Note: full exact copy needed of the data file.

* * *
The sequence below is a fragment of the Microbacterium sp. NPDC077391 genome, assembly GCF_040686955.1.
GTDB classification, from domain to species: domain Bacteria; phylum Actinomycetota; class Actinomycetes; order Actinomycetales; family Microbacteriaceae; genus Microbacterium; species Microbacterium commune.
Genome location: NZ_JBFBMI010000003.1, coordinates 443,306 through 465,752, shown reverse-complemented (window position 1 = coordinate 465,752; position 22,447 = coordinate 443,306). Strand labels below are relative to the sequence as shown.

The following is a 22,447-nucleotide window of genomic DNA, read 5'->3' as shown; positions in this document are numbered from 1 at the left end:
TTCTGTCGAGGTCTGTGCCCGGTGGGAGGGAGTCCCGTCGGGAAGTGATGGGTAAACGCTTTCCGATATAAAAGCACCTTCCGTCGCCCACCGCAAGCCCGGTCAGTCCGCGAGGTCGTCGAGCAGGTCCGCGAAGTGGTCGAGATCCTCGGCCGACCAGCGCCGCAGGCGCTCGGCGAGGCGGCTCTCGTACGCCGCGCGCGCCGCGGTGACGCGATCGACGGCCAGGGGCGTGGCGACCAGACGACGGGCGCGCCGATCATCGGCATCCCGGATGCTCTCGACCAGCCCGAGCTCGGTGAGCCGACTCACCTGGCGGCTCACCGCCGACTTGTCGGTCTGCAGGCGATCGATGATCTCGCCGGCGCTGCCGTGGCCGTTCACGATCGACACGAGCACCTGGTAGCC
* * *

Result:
The sequence below is a fragment of the Microbacterium sp. NPDC077391 genome, assembly GCF_040686955.1.
GTDB classification, from domain to species: domain Bacteria; phylum Actinomycetota; class Actinomycetes; order Actinomycetales; family Microbacteriaceae; genus Microbacterium; species Microbacterium commune.
Genome location: NZ_JBFBMI010000003.1, coordinates 443,306 through 465,752, shown reverse-complemented (window position 1 = coordinate 465,752; position 22,447 = coordinate 443,306). Strand labels below are relative to the sequence as shown.

The following is a 22,447-nucleotide window of genomic DNA, read 5'->3' as shown; positions in this document are numbered from 1 at the left end:
TTCTGTCGAGGTCTGTGCCCGGTGGGAGGGAGTCCCGTCGGGAAGTGATGGGTAAACGCTTTCCGATATAAAAGCACCTTCCGTCGCCCACCGCAAGCCCGGTCAGTCCGCGAGGTCGTCGAGCAGGTCCGCGAAGTGGTCGAGATCCTCGGCCGACCAGCGCCGCAGGCGCTCGGCGAGGCGGCTCTCGTACGCCGCGCGCGCCGCGGTGACGCGATCGACGGCCAGGGGCGTGGCGACCAGACGACGGGCGCGCCGATCATCGGCATCCCGGATGCTCTCGACCAGCCCGAGCTCGGTGAGCCGACTCACCTGGCGGCTCACCGCCGACTTGTCGGTCTGCAGGCGATCGATGATCTCGCCGGCGCTGCCGTGGCCGTTCACGATCGACACGAGCACCTGGTAGCC